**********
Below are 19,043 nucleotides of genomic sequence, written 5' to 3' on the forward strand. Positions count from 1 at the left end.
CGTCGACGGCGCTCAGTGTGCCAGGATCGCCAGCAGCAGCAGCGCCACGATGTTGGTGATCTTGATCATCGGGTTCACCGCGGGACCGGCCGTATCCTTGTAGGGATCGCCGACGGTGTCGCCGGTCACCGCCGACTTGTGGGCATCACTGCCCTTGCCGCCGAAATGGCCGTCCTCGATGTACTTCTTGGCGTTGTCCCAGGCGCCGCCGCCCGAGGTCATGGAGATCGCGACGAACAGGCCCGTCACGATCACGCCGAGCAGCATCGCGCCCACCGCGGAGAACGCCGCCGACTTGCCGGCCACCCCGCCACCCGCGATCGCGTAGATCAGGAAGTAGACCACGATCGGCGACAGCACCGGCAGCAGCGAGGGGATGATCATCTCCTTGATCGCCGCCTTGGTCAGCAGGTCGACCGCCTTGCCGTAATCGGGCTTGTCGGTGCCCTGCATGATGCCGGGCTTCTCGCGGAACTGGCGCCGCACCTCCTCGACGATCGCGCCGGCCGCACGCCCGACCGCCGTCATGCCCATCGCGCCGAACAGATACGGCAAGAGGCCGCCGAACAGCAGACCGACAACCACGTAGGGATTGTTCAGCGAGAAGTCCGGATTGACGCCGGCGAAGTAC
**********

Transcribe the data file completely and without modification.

Below are 19,043 nucleotides of genomic sequence, written 5' to 3' on the forward strand. Positions count from 1 at the left end.
CGTCGACGGCGCTCAGTGTGCCAGGATCGCCAGCAGCAGCAGCGCCACGATGTTGGTGATCTTGATCATCGGGTTCACCGCGGGACCGGCCGTATCCTTGTAGGGATCGCCGACGGTGTCGCCGGTCACCGCCGACTTGTGGGCATCACTGCCCTTGCCGCCGAAATGGCCGTCCTCGATGTACTTCTTGGCGTTGTCCCAGGCGCCGCCGCCCGAGGTCATGGAGATCGCGACGAACAGGCCCGTCACGATCACGCCGAGCAGCATCGCGCCCACCGCGGAGAACGCCGCCGACTTGCCGGCCACCCCGCCACCCGCGATCGCGTAGATCAGGAAGTAGACCACGATCGGCGACAGCACCGGCAGCAGCGAGGGGATGATCATCTCCTTGATCGCCGCCTTGGTCAGCAGGTCGACCGCCTTGCCGTAATCGGGCTTGTCGGTGCCCTGCATGATGCCGGGCTTCTCGCGGAACTGGCGCCGCACCTCCTCGACGATCGCGCCGGCCGCACGCCCGACCGCCGTCATGCCCATCGCGCCGAACAGATACGGCAAGAGGCCGCCGAACAGCAGACCGACAACCACGTAGGGATTGTTCAGCGAGAAGTCCGGATTGACGCCGGCGAAGTAC